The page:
Minneapolis, Minnesota. It’s not the first city that pops into one’s head when one thinks “diversity”. The Midwest, especially for a Californian like me, has always been representative of a more “traditional” idea of the United States; that is, suburbs with perfect lawns and processed food. And at least in terms of its economy, the Midwest was the heartland of America, home to the industries of flour-milling and corn-growing. But what exactly is that “essence” of the United States, and what has it come to mean as our traditional industries “leave” for cheaper shores and new people come into spaces traditionally defined as American? It is this interesting nexus that the exhibit, Foodways, housed within Minneapolis’ College of Art and Design, attempts to address. Through a series of thoughtful art pieces, in various mediums ranging from video art to sculpture and oil paintings, the power and ability of food to represent both our past, present and future selves (i.e. our heritage, our every day lives, and our legacy) is tangibly felt in all the pieces.
Kazua Melissa Vang’s piece is a striking metaphor between our insides and the insides of refrigerators. Using a triptych of photographs showing the inside of a family’s refrigerators, the artist metaphorically demonstrates the ability of refrigerators to fit all; stuffed full of both “traditional Asian” cuisine ingredients (Chinese broccoli, bok choy, red chili paste) and “traditional American” ingredients (mayonnaise, ranch dressing, strawberry jam). Indeed, the ability of the family to cram ingredients into a very available space cannot help but bring to mind our own ability as humans to do exactly the same with our often “contradictory” experiences.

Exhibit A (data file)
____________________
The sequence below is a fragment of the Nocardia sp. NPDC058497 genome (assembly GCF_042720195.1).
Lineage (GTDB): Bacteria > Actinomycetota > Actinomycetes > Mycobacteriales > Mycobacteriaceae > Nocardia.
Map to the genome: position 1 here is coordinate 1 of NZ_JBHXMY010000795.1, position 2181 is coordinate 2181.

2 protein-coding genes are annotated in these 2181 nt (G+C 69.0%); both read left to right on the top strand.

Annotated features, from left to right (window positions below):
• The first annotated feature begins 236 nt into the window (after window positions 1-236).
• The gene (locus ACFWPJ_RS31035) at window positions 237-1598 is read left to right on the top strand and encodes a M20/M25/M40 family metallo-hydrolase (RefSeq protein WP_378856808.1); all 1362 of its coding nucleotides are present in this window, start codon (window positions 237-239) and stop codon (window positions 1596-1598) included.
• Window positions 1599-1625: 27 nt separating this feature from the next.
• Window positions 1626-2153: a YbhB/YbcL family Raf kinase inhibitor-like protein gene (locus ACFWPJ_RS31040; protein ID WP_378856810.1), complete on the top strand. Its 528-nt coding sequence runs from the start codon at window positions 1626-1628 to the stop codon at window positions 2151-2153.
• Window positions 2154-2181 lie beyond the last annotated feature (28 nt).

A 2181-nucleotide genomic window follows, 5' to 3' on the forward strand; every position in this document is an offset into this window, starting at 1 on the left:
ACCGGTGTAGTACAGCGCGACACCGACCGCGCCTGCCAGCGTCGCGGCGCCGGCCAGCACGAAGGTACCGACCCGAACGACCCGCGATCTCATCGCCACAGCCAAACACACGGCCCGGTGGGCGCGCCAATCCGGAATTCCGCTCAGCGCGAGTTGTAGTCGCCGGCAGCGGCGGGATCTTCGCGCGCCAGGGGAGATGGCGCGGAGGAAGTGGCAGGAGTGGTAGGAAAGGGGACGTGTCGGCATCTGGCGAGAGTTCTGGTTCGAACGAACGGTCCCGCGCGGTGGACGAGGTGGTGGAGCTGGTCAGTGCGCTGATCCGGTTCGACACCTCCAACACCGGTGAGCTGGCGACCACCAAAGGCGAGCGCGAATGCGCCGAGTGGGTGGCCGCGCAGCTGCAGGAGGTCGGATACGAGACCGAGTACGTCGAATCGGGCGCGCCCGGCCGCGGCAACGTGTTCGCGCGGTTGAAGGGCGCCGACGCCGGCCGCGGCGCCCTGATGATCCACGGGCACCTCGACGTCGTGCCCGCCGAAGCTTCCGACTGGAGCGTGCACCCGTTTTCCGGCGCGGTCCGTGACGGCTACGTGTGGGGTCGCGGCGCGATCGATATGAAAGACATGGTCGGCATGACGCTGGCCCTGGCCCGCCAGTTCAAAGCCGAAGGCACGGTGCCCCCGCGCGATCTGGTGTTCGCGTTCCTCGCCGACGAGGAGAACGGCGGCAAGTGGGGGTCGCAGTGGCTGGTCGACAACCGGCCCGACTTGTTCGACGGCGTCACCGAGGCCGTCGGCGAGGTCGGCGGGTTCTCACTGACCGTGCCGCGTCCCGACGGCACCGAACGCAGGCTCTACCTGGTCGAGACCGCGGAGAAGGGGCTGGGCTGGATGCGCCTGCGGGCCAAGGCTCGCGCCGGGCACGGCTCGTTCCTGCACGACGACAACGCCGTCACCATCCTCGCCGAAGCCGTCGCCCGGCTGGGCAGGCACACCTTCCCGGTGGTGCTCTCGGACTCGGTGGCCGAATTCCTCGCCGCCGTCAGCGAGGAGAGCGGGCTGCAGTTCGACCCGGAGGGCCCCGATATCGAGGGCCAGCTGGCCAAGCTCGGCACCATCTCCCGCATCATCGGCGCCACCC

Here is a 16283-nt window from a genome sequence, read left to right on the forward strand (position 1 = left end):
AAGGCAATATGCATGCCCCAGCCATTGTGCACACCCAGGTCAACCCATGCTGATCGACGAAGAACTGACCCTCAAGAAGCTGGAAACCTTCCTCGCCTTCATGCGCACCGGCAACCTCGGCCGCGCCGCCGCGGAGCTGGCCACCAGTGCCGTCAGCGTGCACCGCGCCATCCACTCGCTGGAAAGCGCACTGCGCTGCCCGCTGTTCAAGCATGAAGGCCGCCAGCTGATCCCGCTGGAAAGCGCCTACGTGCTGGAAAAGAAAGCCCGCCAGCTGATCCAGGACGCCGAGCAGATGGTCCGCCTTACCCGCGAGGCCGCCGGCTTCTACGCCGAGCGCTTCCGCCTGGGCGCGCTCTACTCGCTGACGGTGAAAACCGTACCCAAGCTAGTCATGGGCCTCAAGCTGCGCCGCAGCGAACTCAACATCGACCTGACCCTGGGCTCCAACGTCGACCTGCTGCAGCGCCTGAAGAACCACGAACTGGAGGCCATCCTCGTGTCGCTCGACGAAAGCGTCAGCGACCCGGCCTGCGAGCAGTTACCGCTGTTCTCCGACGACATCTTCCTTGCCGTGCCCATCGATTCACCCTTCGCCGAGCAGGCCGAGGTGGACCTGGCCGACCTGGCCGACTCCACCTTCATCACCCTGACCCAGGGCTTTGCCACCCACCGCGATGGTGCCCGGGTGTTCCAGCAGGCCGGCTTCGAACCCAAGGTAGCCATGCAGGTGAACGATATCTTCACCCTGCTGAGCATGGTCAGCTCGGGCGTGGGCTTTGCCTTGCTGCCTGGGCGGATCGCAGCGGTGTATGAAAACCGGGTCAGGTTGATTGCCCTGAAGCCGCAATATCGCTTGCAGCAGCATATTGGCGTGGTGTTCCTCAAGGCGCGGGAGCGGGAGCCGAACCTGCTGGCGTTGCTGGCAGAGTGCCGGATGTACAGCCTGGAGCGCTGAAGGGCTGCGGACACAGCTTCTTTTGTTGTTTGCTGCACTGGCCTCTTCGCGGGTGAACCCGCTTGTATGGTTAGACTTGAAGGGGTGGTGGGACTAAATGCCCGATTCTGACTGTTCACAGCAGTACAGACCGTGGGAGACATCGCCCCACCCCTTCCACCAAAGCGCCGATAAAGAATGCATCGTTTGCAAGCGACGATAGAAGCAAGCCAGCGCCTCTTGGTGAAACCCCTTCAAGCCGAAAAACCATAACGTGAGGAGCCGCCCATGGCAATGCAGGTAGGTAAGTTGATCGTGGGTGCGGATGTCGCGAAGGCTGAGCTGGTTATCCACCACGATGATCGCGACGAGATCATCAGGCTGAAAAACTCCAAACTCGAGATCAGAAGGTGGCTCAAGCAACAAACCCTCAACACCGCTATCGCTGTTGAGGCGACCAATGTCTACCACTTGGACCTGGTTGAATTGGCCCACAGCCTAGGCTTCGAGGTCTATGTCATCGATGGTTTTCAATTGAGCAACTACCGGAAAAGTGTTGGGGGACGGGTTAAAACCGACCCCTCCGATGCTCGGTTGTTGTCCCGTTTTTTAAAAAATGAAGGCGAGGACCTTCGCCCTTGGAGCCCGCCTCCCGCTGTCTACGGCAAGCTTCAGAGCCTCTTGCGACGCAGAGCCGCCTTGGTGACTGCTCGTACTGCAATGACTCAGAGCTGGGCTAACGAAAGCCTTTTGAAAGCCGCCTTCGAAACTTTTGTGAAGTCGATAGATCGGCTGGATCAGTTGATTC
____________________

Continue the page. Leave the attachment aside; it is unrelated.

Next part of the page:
Another video shows the preparation of “typical” Midwestern food: syrupy cheese mixed with potato mix from a box, while a gravy with meat chunks simmers. The videos are hypnotic; there is no voice, only the sounds of various-sized ingredients mixed into piping-hot pots. The displays remind one of Kitty’s kitchen from “That 70s Show”, the somehow soothing idealization of Midwestern America.
Yet another video installation tells the story of another continent: a woman’s Somalian sounds accompany the rhythmic sounds of a large grinder, held by a woman dressed in traditional Somalian wear, pounds a food stuff in a wooden bowl. “The work song,” the artist’s statement says, “that with its connected narrative, is meant to encourage the performers of the task while reinforcing a life lesson.” In that darkened room, one feels tradition of another country being carried on and communicated to the next generation. A part of the past coming into loving contact with the present, and future.
This exhibit represented more than a simple exhibit of food cultures from around the world. It was the representation of America’s culture in its truest form. For what is culture if not “the people who live in it and the lives they lead in it, not the possessions they have inherited from those who came before,”? In each piece, the lives of each artist, each with their own cultural heritage, each with their own struggles with adaptation, assimilation, or remembrance, was carved out, cherished, exhibited. If art is to continue to be representative of a culture, it is our stories and experiences art must strive to tell. It is exhibits like this that remind us of what we are, especially in times when we as a country and as individuals ask ourselves, “Who Are We?”